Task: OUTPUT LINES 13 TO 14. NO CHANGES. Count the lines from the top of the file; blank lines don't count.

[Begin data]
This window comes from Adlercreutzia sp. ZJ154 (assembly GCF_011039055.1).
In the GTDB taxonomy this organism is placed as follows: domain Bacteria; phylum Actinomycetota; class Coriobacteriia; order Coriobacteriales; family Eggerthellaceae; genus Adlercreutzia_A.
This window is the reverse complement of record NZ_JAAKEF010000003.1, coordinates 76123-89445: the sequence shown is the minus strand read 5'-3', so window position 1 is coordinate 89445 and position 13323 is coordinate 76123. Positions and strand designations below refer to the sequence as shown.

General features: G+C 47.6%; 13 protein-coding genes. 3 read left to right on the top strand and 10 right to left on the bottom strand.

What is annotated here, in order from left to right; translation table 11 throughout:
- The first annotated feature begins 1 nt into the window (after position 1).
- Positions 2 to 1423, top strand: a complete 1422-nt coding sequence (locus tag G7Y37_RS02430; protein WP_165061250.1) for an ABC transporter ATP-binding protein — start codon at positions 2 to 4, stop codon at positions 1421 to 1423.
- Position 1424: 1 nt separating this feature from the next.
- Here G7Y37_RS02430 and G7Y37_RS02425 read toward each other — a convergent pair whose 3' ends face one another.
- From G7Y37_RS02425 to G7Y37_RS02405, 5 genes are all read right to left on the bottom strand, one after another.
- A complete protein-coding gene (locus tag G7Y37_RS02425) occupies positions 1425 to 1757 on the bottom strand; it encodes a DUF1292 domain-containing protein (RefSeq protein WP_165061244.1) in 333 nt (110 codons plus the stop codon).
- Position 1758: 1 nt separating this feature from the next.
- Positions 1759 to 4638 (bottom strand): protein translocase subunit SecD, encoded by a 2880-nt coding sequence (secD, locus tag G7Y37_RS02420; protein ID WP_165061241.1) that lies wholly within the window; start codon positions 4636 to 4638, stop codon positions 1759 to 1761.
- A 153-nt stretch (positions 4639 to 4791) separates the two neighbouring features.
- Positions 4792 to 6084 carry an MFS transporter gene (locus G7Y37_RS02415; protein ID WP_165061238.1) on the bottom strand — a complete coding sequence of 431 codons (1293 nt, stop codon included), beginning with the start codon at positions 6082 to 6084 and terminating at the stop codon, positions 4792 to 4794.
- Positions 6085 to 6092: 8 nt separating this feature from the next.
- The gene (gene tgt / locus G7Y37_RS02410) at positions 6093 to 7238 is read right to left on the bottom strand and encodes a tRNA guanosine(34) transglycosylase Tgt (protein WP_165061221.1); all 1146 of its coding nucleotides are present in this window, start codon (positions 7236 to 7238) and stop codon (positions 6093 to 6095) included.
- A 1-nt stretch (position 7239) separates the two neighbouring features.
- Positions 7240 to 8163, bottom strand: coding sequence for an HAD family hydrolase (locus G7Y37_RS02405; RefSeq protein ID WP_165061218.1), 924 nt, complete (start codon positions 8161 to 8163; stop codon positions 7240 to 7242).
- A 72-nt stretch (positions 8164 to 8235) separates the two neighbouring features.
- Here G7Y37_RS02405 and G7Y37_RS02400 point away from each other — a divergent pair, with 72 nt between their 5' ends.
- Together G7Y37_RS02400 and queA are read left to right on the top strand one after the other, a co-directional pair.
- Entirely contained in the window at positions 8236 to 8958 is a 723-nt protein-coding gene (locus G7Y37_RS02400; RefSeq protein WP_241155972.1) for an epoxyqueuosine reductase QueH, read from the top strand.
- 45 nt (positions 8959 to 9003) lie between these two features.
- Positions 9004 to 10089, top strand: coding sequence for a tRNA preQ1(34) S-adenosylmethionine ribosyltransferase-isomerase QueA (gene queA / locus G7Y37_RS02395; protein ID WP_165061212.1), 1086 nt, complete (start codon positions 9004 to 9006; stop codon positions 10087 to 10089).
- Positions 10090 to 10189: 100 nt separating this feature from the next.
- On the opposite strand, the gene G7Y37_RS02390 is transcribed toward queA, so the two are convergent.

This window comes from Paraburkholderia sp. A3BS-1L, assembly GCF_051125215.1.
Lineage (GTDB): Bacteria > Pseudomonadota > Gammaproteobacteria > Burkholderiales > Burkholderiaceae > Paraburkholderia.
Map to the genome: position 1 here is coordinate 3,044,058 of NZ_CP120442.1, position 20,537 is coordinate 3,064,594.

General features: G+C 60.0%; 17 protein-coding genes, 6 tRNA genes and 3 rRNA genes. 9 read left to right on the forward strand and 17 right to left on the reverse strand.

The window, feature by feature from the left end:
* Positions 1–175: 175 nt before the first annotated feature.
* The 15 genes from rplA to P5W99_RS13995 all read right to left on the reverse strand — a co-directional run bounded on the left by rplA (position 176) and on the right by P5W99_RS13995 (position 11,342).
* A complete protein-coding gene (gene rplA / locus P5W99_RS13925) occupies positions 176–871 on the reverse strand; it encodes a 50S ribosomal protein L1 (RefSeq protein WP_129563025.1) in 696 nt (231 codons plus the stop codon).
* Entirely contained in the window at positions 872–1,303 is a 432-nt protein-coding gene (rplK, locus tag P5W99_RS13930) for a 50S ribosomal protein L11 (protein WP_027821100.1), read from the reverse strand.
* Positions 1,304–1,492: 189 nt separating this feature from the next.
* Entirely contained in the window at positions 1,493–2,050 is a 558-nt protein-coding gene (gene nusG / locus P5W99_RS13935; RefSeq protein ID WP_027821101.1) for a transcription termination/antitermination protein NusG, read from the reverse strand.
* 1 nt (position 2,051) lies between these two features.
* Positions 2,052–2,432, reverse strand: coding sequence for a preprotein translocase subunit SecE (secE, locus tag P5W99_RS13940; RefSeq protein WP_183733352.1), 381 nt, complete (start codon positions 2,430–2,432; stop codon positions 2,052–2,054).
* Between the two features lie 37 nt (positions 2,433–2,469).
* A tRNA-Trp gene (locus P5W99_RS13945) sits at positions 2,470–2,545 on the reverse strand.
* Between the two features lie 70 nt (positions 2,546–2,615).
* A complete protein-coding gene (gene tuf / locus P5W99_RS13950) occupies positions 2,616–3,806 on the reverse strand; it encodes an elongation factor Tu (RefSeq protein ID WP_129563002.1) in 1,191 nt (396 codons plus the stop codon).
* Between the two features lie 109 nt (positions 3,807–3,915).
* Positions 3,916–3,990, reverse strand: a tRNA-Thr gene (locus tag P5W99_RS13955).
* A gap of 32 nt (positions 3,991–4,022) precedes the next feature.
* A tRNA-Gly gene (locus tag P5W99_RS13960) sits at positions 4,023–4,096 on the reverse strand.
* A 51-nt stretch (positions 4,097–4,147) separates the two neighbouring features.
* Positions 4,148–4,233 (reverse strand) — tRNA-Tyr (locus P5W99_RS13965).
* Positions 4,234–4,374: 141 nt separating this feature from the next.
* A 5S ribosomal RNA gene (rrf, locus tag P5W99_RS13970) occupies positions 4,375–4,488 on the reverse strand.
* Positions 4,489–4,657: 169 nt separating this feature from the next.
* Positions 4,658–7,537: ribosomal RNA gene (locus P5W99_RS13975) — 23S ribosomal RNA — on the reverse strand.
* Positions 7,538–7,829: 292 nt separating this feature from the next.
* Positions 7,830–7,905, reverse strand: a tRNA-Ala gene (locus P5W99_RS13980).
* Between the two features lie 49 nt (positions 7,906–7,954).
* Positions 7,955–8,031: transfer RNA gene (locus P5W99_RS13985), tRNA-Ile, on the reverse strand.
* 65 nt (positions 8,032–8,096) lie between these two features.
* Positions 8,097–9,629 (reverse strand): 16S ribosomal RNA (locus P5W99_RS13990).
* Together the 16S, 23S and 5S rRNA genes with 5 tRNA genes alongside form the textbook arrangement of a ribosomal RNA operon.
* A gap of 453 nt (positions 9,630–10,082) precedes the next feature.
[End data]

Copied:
- Positions 1759 to 4638 (bottom strand): protein translocase subunit SecD, encoded by a 2880-nt coding sequence (secD, locus tag G7Y37_RS02420; protein ID WP_165061241.1) that lies wholly within the window; start codon positions 4636 to 4638, stop codon positions 1759 to 1761.
- A 153-nt stretch (positions 4639 to 4791) separates the two neighbouring features.